An artist's sketch of a office with a staircase in blue and grey

Famed author Frederic Laloux, who wrote Reinventing Organizations, has long believed that the form of our workplace is undergoing an evolution.

No longer will offices be cold and impersonal. Instead, they’ll favor values of self-management, wholeness and evolutionary purpose.

In short – our workplace is becoming much more human.

Furniture and Design Houses Are Seeing a Trend Towards ‘The Living Office’

Nicole Ledinich – Furniture Specialist at design and retail house, Facility Resources in London, Ontario, Canada, is seeing this evolution slowly starting to take shape.

Her workplace follows the Living Office Design Principles, created by manufacturing giant Herman Miller, who has built the framework after conducting extensive research on human-centric office design.

“As human consciousness evolves, how we evolve and organize as teams follows suit,” she explains. “And what does this changing paradigm have to do with the world of office design and furniture? I’d say ‘Everything.’”

More and more, Nicole is seeing more and more clients opt to make improvements to their office space.

Open Office vs. Walled Office is Actually a Futile Debate

“When we seek to truly understand what people need, we begin to understand that solutions are never black and white,” says Nicole. “For example most of us have had discussions about ‘open office’ design, which literally tears down the walls in order to break down the figurative silos between people and departments.”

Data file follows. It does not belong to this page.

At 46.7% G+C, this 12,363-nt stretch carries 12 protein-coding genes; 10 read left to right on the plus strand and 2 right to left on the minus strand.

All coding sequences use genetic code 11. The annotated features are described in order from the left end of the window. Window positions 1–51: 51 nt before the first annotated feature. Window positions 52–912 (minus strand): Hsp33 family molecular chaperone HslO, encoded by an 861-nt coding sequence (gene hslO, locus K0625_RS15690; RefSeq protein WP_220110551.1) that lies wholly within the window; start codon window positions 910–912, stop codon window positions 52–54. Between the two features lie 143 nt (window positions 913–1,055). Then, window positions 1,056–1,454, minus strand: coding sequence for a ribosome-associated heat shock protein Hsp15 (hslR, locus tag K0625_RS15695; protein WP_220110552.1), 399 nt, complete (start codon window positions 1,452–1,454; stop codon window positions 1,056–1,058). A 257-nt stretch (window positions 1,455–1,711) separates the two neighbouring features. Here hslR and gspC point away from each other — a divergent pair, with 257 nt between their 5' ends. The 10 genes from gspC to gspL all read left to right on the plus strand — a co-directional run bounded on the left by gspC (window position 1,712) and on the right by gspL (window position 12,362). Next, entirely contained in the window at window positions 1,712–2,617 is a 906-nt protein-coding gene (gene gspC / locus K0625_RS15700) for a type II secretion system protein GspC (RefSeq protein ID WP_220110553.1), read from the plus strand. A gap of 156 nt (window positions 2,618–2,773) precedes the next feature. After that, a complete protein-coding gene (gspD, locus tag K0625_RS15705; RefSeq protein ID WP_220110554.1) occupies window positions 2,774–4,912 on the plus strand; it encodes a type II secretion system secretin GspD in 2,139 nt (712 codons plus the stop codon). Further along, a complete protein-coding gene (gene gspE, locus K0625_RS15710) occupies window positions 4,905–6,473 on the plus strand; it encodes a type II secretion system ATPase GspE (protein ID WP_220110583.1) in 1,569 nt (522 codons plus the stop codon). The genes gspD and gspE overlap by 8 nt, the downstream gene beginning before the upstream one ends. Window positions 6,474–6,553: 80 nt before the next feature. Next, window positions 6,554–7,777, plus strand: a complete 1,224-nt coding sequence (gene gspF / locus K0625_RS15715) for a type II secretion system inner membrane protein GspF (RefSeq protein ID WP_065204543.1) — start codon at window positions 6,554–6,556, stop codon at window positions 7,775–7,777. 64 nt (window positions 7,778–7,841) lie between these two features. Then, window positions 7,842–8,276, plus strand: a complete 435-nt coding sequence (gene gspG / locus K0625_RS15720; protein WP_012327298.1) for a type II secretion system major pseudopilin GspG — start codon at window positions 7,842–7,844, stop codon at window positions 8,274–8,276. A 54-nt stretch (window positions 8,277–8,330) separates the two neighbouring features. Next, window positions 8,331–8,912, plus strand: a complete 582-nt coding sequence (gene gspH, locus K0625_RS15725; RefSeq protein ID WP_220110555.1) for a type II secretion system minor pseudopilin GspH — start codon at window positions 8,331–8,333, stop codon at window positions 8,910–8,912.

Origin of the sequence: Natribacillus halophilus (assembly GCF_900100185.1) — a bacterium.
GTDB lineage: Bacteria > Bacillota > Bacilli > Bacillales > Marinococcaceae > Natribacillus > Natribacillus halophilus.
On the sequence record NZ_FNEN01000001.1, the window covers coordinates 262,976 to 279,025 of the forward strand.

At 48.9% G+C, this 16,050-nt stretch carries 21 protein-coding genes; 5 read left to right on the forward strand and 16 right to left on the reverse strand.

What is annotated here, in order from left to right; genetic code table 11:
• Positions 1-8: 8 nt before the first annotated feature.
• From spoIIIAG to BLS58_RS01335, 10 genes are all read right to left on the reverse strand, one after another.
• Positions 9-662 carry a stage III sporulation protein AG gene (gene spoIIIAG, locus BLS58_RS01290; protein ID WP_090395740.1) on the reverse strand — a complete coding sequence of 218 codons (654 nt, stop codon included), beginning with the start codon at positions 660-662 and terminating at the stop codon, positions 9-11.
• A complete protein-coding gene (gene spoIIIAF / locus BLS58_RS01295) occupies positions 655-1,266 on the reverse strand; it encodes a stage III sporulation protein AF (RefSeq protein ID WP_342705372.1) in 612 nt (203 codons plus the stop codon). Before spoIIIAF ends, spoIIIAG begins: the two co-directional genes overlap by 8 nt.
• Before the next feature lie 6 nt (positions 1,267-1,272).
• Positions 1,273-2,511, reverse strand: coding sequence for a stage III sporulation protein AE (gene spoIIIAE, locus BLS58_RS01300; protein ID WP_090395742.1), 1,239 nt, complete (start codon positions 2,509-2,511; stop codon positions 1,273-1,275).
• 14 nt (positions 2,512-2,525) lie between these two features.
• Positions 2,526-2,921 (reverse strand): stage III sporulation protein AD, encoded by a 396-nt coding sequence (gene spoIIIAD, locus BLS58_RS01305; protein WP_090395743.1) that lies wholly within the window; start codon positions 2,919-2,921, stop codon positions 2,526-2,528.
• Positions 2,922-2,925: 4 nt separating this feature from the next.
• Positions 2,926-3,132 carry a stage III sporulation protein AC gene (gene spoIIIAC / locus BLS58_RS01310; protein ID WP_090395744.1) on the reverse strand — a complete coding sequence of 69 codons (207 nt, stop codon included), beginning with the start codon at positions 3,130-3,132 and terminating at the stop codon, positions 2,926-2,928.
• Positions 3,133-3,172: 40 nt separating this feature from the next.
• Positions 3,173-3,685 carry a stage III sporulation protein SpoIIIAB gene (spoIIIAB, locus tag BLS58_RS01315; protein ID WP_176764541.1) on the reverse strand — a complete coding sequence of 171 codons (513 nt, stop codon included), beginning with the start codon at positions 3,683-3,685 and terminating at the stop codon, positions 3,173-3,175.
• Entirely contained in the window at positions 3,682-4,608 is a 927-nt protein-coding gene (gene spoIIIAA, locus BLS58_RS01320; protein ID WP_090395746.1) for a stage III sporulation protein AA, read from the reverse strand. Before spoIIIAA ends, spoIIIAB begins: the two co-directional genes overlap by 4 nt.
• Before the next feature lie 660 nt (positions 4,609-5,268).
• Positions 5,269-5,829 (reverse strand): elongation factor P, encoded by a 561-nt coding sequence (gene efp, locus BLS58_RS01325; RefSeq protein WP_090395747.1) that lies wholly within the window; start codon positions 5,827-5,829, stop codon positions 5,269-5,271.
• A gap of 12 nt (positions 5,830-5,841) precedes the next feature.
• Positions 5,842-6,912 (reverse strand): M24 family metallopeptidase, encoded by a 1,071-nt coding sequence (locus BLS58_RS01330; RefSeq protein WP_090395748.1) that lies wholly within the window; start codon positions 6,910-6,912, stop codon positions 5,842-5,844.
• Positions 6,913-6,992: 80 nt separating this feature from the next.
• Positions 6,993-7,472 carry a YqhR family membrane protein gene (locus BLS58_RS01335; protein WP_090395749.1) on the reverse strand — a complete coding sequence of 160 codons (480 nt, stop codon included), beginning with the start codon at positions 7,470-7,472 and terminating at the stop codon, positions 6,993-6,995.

“Although, businesses like Google have made the open office concept famous and many companies try to emulate the environment – like many trends not all see the increased productivity or collaboration they were hoping for.”

So is the solution to ignore the value of an ‘open office’ and build more walls?

According to Nicole, the open office vs. private office question is not the right question at all.

Creating an Open Office Doesn’t Immediately Create a Better Office

There’s much more to creating a collaborative and ‘human centered’ workplace than simply removing walls.

So following the Living Office Design Principles, Nicole focuses instead on ensuring that different work activities, as well as the cognitive, social, behavioral, and physical needs of their staff – are taken into account and provided proper space and resources.

Understanding Staff’s Desired Level of Interruption is Key

Creating collaborative, open and engaging spaces can be accomplished by most businesses with ease. However, this increased engagement shouldn’t be confused with leading to more productivity, or happiness.